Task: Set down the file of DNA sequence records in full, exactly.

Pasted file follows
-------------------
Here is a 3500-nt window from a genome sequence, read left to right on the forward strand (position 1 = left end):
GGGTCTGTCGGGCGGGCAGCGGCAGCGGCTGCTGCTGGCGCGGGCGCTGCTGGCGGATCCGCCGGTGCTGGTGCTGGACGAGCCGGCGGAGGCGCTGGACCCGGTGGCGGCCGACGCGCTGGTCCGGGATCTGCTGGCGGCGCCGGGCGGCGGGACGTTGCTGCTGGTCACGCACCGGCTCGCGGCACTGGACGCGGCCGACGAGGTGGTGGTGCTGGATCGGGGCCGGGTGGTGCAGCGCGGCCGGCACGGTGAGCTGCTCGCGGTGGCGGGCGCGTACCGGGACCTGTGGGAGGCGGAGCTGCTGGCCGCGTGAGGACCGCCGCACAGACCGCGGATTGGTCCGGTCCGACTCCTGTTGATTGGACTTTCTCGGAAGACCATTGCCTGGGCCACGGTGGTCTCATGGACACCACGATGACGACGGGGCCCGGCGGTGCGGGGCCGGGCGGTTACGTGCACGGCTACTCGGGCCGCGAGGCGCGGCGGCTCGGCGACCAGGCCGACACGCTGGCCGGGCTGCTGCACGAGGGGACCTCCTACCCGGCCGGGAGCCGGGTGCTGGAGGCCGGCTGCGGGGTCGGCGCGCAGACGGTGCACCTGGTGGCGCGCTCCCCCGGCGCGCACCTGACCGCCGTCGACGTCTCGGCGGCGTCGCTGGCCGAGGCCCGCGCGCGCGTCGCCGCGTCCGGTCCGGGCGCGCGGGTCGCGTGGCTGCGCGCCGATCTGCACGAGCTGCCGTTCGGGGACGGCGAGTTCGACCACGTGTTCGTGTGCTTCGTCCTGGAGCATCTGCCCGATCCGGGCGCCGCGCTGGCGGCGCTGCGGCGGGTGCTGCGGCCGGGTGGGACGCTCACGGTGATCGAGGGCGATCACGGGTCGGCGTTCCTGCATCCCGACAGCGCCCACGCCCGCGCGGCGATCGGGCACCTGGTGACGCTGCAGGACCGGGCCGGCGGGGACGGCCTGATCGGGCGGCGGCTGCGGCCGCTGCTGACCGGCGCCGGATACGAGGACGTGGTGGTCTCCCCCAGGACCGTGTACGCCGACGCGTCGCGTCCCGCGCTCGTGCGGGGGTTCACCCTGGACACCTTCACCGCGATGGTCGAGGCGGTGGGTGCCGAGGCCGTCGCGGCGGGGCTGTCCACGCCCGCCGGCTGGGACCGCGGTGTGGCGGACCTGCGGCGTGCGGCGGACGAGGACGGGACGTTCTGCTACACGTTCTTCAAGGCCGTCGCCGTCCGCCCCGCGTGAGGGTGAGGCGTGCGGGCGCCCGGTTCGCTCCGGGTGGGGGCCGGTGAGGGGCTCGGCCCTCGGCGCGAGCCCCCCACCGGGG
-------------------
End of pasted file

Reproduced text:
Here is a 3500-nt window from a genome sequence, read left to right on the forward strand (position 1 = left end):
GGGTCTGTCGGGCGGGCAGCGGCAGCGGCTGCTGCTGGCGCGGGCGCTGCTGGCGGATCCGCCGGTGCTGGTGCTGGACGAGCCGGCGGAGGCGCTGGACCCGGTGGCGGCCGACGCGCTGGTCCGGGATCTGCTGGCGGCGCCGGGCGGCGGGACGTTGCTGCTGGTCACGCACCGGCTCGCGGCACTGGACGCGGCCGACGAGGTGGTGGTGCTGGATCGGGGCCGGGTGGTGCAGCGCGGCCGGCACGGTGAGCTGCTCGCGGTGGCGGGCGCGTACCGGGACCTGTGGGAGGCGGAGCTGCTGGCCGCGTGAGGACCGCCGCACAGACCGCGGATTGGTCCGGTCCGACTCCTGTTGATTGGACTTTCTCGGAAGACCATTGCCTGGGCCACGGTGGTCTCATGGACACCACGATGACGACGGGGCCCGGCGGTGCGGGGCCGGGCGGTTACGTGCACGGCTACTCGGGCCGCGAGGCGCGGCGGCTCGGCGACCAGGCCGACACGCTGGCCGGGCTGCTGCACGAGGGGACCTCCTACCCGGCCGGGAGCCGGGTGCTGGAGGCCGGCTGCGGGGTCGGCGCGCAGACGGTGCACCTGGTGGCGCGCTCCCCCGGCGCGCACCTGACCGCCGTCGACGTCTCGGCGGCGTCGCTGGCCGAGGCCCGCGCGCGCGTCGCCGCGTCCGGTCCGGGCGCGCGGGTCGCGTGGCTGCGCGCCGATCTGCACGAGCTGCCGTTCGGGGACGGCGAGTTCGACCACGTGTTCGTGTGCTTCGTCCTGGAGCATCTGCCCGATCCGGGCGCCGCGCTGGCGGCGCTGCGGCGGGTGCTGCGGCCGGGTGGGACGCTCACGGTGATCGAGGGCGATCACGGGTCGGCGTTCCTGCATCCCGACAGCGCCCACGCCCGCGCGGCGATCGGGCACCTGGTGACGCTGCAGGACCGGGCCGGCGGGGACGGCCTGATCGGGCGGCGGCTGCGGCCGCTGCTGACCGGCGCCGGATACGAGGACGTGGTGGTCTCCCCCAGGACCGTGTACGCCGACGCGTCGCGTCCCGCGCTCGTGCGGGGGTTCACCCTGGACACCTTCACCGCGATGGTCGAGGCGGTGGGTGCCGAGGCCGTCGCGGCGGGGCTGTCCACGCCCGCCGGCTGGGACCGCGGTGTGGCGGACCTGCGGCGTGCGGCGGACGAGGACGGGACGTTCTGCTACACGTTCTTCAAGGCCGTCGCCGTCCGCCCCGCGTGAGGGTGAGGCGTGCGGGCGCCCGGTTCGCTCCGGGTGGGGGCCGGTGAGGGGCTCGGCCCTCGGCGCGAGCCCCCCACCGGGG